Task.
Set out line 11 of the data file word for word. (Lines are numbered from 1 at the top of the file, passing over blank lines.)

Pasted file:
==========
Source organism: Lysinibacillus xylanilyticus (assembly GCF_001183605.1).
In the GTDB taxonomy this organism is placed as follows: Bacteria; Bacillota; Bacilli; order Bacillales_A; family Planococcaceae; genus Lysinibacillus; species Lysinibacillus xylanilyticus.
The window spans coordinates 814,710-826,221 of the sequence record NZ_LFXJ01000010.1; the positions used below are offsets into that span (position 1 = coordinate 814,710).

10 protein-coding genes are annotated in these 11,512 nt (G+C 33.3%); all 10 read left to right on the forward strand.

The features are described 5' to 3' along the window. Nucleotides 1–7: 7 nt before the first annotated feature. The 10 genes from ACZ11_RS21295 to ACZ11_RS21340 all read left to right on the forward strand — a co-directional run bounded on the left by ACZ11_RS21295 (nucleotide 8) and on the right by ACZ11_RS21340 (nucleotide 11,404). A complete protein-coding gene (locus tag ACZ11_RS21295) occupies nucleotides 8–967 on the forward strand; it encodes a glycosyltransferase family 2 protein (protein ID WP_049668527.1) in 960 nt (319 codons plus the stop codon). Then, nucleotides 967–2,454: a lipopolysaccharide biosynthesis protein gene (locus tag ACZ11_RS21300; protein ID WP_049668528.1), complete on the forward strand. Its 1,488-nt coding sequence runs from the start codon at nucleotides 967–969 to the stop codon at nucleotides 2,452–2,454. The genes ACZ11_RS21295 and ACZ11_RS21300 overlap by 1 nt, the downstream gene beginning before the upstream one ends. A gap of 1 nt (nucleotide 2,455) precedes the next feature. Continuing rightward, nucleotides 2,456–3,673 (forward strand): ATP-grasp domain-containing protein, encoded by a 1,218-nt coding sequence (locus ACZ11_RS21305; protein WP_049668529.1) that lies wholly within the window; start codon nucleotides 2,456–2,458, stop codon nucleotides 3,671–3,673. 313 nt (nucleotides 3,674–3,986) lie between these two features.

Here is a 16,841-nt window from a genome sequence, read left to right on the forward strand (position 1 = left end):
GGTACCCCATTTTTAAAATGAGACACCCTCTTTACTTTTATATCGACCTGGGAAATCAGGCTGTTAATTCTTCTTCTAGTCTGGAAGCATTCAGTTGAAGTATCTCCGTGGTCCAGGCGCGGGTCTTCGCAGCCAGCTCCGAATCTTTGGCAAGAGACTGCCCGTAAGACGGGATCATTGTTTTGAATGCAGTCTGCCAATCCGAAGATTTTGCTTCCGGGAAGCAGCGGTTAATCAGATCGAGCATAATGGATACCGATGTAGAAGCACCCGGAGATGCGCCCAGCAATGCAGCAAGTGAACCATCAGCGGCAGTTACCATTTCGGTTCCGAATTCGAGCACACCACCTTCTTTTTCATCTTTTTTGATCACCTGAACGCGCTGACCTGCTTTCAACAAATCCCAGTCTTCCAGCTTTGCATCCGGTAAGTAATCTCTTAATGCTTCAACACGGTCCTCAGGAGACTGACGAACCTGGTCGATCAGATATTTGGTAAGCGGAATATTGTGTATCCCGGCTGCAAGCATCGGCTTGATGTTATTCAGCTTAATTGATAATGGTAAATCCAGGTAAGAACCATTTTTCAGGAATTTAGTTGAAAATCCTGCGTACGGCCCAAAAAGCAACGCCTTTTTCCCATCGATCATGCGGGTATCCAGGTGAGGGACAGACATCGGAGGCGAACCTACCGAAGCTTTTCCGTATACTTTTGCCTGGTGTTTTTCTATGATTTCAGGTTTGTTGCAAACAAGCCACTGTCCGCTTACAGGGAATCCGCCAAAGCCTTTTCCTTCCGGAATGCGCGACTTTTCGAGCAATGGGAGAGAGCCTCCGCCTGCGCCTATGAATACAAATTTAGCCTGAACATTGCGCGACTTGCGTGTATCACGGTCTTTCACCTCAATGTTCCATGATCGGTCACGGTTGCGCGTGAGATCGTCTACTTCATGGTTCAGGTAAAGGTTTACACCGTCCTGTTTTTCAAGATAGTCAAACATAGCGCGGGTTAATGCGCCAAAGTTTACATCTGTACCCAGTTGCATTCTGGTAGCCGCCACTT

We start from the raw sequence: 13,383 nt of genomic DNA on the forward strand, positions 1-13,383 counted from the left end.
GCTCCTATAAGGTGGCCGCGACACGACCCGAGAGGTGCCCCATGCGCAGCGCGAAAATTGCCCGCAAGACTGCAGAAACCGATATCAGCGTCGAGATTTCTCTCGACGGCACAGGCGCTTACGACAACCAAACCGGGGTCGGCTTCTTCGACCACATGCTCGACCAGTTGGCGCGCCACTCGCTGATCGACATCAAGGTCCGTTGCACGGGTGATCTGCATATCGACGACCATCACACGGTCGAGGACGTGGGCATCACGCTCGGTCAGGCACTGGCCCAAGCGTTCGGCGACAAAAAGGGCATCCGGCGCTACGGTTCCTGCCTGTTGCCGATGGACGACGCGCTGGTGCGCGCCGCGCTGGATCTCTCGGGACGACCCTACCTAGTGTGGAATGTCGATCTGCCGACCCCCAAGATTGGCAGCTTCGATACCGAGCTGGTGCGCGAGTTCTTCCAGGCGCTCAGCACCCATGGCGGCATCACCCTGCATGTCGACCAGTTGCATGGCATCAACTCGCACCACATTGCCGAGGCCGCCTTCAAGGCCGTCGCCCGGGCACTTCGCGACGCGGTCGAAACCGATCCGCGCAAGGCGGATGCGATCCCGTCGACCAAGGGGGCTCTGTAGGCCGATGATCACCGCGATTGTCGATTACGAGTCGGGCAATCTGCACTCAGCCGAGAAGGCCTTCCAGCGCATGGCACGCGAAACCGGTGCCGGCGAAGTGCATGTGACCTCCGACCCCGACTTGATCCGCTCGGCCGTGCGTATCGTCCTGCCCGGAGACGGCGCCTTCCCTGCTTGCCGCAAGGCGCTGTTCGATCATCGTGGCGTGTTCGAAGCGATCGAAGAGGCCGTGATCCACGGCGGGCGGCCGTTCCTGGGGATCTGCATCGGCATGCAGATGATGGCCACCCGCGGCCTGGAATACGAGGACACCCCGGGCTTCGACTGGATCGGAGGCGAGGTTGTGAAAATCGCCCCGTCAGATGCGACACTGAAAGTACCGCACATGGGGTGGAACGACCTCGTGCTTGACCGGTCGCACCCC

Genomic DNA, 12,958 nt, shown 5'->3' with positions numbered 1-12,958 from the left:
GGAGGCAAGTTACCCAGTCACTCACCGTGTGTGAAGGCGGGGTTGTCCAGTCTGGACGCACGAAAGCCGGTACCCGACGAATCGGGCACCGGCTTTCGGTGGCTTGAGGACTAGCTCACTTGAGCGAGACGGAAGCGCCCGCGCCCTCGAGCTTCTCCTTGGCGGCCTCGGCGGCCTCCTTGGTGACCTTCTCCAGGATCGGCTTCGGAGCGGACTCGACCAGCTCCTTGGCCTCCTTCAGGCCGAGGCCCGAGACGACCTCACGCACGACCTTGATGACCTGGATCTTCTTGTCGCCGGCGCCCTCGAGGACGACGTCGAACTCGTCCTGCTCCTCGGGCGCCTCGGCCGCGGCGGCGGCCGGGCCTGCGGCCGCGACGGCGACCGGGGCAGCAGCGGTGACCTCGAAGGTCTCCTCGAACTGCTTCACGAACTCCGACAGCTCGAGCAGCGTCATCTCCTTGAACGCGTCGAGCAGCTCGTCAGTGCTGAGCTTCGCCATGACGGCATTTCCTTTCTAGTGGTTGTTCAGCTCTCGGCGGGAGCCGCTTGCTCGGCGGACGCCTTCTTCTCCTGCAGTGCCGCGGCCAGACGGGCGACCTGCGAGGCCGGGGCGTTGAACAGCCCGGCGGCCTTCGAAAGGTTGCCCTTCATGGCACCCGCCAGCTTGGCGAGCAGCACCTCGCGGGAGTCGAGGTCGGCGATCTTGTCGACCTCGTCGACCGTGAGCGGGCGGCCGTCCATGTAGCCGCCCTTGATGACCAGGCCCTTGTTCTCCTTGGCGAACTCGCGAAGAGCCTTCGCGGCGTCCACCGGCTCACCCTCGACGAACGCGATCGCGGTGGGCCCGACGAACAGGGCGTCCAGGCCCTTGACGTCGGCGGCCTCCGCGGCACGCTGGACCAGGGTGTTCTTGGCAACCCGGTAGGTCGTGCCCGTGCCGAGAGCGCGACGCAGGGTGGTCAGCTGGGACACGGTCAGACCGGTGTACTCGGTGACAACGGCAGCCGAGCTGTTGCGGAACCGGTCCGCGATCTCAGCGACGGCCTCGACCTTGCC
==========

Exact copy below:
GGAGGCAAGTTACCCAGTCACTCACCGTGTGTGAAGGCGGGGTTGTCCAGTCTGGACGCACGAAAGCCGGTACCCGACGAATCGGGCACCGGCTTTCGGTGGCTTGAGGACTAGCTCACTTGAGCGAGACGGAAGCGCCCGCGCCCTCGAGCTTCTCCTTGGCGGCCTCGGCGGCCTCCTTGGTGACCTTCTCCAGGATCGGCTTCGGAGCGGACTCGACCAGCTCCTTGGCCTCCTTCAGGCCGAGGCCCGAGACGACCTCACGCACGACCTTGATGACCTGGATCTTCTTGTCGCCGGCGCCCTCGAGGACGACGTCGAACTCGTCCTGCTCCTCGGGCGCCTCGGCCGCGGCGGCGGCCGGGCCTGCGGCCGCGACGGCGACCGGGGCAGCAGCGGTGACCTCGAAGGTCTCCTCGAACTGCTTCACGAACTCCGACAGCTCGAGCAGCGTCATCTCCTTGAACGCGTCGAGCAGCTCGTCAGTGCTGAGCTTCGCCATGACGGCATTTCCTTTCTAGTGGTTGTTCAGCTCTCGGCGGGAGCCGCTTGCTCGGCGGACGCCTTCTTCTCCTGCAGTGCCGCGGCCAGACGGGCGACCTGCGAGGCCGGGGCGTTGAACAGCCCGGCGGCCTTCGAAAGGTTGCCCTTCATGGCACCCGCCAGCTTGGCGAGCAGCACCTCGCGGGAGTCGAGGTCGGCGATCTTGTCGACCTCGTCGACCGTGAGCGGGCGGCCGTCCATGTAGCCGCCCTTGATGACCAGGCCCTTGTTCTCCTTGGCGAACTCGCGAAGAGCCTTCGCGGCGTCCACCGGCTCACCCTCGACGAACGCGATCGCGGTGGGCCCGACGAACAGGGCGTCCAGGCCCTTGACGTCGGCGGCCTCCGCGGCACGCTGGACCAGGGTGTTCTTGGCAACCCGGTAGGTCGTGCCCGTGCCGAGAGCGCGACGCAGGGTGGTCAGCTGGGACACGGTCAGACCGGTGTACTCGGTGACAACGGCAGCCGAGCTGTTGCGGAACCGGTCCGCGATCTCAGCGACGGCCTCGACCTTGCC